- Can we play the ball forward quickly, either after turning or after a set.
- Firm accurate passing
- Quality finish
All of these elements will be important to execute a counter attack with quality. We are just trying to create the mindset of going forward quickly and efficiently.
Counterattack to goal after winning the ball.
To make our session as relevant as possible we set up a situation that looks like a game situation.
- The exercise starts with a 2 vs 2 in the middle of the field.
- The ball is played into the red players who have 8 seconds to score a goal in either of the cone goals. This is to force a pass at some point so the ball can be won.
- The blue 6 and 8 defend the 2 goals. When they win the ball they make a quick pass and go to goal.
- The 2 red players in the zone do not track back and defend.
- The blue team now try and score as quickly as possible.
- If the players are having trouble winning the ball and playing to a teammate the coach can just simulate the enviroment by playing a ball to the desired player to start the counterattack
Using Ancellotti’s framework 7 and 11 immediately pull wide. The ball can go to them or to 9 or 10. The two red central defenders are active. Assume the ball is played into 7’s path as they break forward. In this scenario:
- Either 6 or 10 makes an overlapping run around them (in a game this might be the outside back and not the 6).
- 7 dribbles at and engages the first defender.
- Either 9 or 10 (or both) look to make runs beyond.
- 11 stretches things out on the weak side.
Clearly, other variations are possible. For instance, if 7 receives the ball somewhat close to the center of the field, the center forward (9) may chose to spin out to the right side of the two defenders. A 2 vs 1 in wide areas is now established so there may be no need for anyone to overlap but the principle of trying to isolate the outside defender in a 2 vs 1 remains the same.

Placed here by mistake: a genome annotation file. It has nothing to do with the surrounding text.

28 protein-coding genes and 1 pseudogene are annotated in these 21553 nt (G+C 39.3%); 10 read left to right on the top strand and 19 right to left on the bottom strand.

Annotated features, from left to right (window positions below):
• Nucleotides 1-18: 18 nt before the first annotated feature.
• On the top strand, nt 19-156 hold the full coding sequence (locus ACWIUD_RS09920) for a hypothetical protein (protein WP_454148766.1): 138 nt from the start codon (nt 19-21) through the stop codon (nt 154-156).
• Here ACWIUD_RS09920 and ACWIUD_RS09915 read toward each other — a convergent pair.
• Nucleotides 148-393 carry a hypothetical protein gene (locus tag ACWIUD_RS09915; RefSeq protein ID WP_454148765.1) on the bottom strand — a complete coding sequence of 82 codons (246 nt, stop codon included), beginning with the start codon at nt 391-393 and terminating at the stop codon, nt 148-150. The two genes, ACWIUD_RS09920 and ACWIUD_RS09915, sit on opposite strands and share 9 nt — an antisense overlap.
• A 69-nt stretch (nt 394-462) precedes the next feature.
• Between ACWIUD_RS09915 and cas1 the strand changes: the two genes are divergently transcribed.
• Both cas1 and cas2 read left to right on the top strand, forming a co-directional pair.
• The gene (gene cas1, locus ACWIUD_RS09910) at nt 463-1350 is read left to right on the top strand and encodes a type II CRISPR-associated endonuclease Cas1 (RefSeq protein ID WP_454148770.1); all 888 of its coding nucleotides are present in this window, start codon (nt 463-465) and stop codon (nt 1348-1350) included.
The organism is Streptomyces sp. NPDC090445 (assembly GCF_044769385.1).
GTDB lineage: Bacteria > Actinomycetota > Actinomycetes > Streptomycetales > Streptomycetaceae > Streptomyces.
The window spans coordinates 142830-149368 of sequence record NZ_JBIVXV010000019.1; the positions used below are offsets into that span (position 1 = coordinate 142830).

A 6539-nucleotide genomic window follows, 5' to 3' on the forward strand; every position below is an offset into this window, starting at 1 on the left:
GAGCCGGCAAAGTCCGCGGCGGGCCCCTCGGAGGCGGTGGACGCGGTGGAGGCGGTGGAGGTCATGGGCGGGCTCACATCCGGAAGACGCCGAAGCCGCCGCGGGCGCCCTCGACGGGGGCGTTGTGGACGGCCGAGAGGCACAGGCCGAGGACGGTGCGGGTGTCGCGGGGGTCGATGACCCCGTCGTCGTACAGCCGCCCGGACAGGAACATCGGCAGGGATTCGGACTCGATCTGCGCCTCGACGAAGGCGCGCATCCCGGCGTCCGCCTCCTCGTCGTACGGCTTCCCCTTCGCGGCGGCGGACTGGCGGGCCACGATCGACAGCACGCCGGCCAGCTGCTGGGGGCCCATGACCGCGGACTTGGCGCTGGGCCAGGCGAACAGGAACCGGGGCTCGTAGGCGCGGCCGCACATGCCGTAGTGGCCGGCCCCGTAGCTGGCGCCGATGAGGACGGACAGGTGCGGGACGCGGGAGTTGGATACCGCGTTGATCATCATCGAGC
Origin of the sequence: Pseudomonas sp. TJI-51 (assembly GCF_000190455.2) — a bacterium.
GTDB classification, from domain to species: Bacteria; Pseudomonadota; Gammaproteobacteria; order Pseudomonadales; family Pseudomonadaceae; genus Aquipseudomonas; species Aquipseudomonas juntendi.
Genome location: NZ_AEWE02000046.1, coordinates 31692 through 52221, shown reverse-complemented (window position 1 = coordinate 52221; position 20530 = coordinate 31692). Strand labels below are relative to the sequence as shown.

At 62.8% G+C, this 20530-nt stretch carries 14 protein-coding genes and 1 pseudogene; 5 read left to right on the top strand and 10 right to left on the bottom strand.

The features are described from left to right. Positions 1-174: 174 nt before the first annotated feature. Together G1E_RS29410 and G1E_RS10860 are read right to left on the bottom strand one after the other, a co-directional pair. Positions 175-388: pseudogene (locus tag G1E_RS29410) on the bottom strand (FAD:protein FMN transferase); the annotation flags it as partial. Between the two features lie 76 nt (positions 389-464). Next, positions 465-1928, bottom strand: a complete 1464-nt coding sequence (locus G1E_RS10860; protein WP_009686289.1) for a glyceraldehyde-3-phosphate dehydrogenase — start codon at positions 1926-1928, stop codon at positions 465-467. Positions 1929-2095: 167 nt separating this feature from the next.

- Add another defender
- Allow the midfield players to retreat and defend.
As well as being a team tactical exercise the drill is also good for speed training and development as the four blue midfield players (6,8,7 and 11) need to make high velocity sprints or around 40-50 yards. Knowing this the coach should monitor the amount of sprints performed by each player and allow adequate recovery for each player (at least 60 seconds) before their next effort. This can easily be done by rotating groups (including the midfield players initially defending).
The center forward and central defenders will not get to make such sprints so, if required, they can make the desired number of sprints either at the end of the exercise or at the end of training.
The final game is set up with conditions that will create opportunities for counterattacks.
- Play with 2 teams of 8 players on a field 75 yards by 55 yards
- Each team plays in a 1-4-1-2 shape. This means that to create width in attack the outside backs will need to push forward as per the blue team above. This will create space to attack on the outside of the central defenders.
- In defense settle into a 1-4-2-1 shape as per the red team above.
- When they win the ball can the red team “fill the 3 channels” as quickly as possible as they counter.
- The outside backs should look to get forward and overlap whenever possible.
We are looking for a mentality to quickly get forward and take account of the opponents temporarily disorganized state.